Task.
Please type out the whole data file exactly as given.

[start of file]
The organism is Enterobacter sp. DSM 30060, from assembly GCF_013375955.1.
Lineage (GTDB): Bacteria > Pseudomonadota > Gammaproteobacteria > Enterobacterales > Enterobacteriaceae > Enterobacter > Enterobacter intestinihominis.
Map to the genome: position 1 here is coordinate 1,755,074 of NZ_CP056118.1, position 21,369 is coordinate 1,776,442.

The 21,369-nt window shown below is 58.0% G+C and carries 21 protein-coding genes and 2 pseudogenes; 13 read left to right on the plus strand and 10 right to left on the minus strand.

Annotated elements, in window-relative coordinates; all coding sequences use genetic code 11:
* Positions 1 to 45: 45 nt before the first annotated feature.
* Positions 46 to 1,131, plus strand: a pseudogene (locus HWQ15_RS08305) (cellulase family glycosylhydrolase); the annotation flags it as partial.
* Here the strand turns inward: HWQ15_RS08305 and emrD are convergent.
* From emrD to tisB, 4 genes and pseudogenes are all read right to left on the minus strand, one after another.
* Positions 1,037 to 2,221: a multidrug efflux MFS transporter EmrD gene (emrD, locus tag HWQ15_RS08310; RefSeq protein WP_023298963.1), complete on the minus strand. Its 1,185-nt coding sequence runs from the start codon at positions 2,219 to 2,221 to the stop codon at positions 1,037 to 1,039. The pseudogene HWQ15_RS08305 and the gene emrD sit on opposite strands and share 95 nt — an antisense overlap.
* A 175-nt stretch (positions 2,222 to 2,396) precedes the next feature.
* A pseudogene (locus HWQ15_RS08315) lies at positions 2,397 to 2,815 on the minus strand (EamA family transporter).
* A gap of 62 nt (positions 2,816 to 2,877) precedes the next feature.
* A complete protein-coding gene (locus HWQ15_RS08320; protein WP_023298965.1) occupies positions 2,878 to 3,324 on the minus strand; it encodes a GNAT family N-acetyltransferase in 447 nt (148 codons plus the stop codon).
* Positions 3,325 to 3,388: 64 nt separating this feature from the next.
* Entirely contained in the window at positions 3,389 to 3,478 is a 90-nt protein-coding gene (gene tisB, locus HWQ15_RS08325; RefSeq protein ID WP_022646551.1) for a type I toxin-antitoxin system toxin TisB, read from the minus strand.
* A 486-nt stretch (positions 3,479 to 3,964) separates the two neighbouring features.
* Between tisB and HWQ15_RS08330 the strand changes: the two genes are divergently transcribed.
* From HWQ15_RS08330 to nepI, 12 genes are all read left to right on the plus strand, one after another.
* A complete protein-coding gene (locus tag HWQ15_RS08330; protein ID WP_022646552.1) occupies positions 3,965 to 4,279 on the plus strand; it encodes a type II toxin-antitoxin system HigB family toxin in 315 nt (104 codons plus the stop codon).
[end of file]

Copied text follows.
The organism is Enterobacter sp. DSM 30060, from assembly GCF_013375955.1.
Lineage (GTDB): Bacteria > Pseudomonadota > Gammaproteobacteria > Enterobacterales > Enterobacteriaceae > Enterobacter > Enterobacter intestinihominis.
Map to the genome: position 1 here is coordinate 1,755,074 of NZ_CP056118.1, position 21,369 is coordinate 1,776,442.

The 21,369-nt window shown below is 58.0% G+C and carries 21 protein-coding genes and 2 pseudogenes; 13 read left to right on the plus strand and 10 right to left on the minus strand.

Annotated elements, in window-relative coordinates; all coding sequences use genetic code 11:
* Positions 1 to 45: 45 nt before the first annotated feature.
* Positions 46 to 1,131, plus strand: a pseudogene (locus HWQ15_RS08305) (cellulase family glycosylhydrolase); the annotation flags it as partial.
* Here the strand turns inward: HWQ15_RS08305 and emrD are convergent.
* From emrD to tisB, 4 genes and pseudogenes are all read right to left on the minus strand, one after another.
* Positions 1,037 to 2,221: a multidrug efflux MFS transporter EmrD gene (emrD, locus tag HWQ15_RS08310; RefSeq protein WP_023298963.1), complete on the minus strand. Its 1,185-nt coding sequence runs from the start codon at positions 2,219 to 2,221 to the stop codon at positions 1,037 to 1,039. The pseudogene HWQ15_RS08305 and the gene emrD sit on opposite strands and share 95 nt — an antisense overlap.
* A 175-nt stretch (positions 2,222 to 2,396) precedes the next feature.
* A pseudogene (locus HWQ15_RS08315) lies at positions 2,397 to 2,815 on the minus strand (EamA family transporter).
* A gap of 62 nt (positions 2,816 to 2,877) precedes the next feature.
* A complete protein-coding gene (locus HWQ15_RS08320; protein WP_023298965.1) occupies positions 2,878 to 3,324 on the minus strand; it encodes a GNAT family N-acetyltransferase in 447 nt (148 codons plus the stop codon).
* Positions 3,325 to 3,388: 64 nt separating this feature from the next.
* Entirely contained in the window at positions 3,389 to 3,478 is a 90-nt protein-coding gene (gene tisB, locus HWQ15_RS08325; RefSeq protein ID WP_022646551.1) for a type I toxin-antitoxin system toxin TisB, read from the minus strand.
* A 486-nt stretch (positions 3,479 to 3,964) separates the two neighbouring features.
* Between tisB and HWQ15_RS08330 the strand changes: the two genes are divergently transcribed.
* From HWQ15_RS08330 to nepI, 12 genes are all read left to right on the plus strand, one after another.
* A complete protein-coding gene (locus tag HWQ15_RS08330; protein ID WP_022646552.1) occupies positions 3,965 to 4,279 on the plus strand; it encodes a type II toxin-antitoxin system HigB family toxin in 315 nt (104 codons plus the stop codon).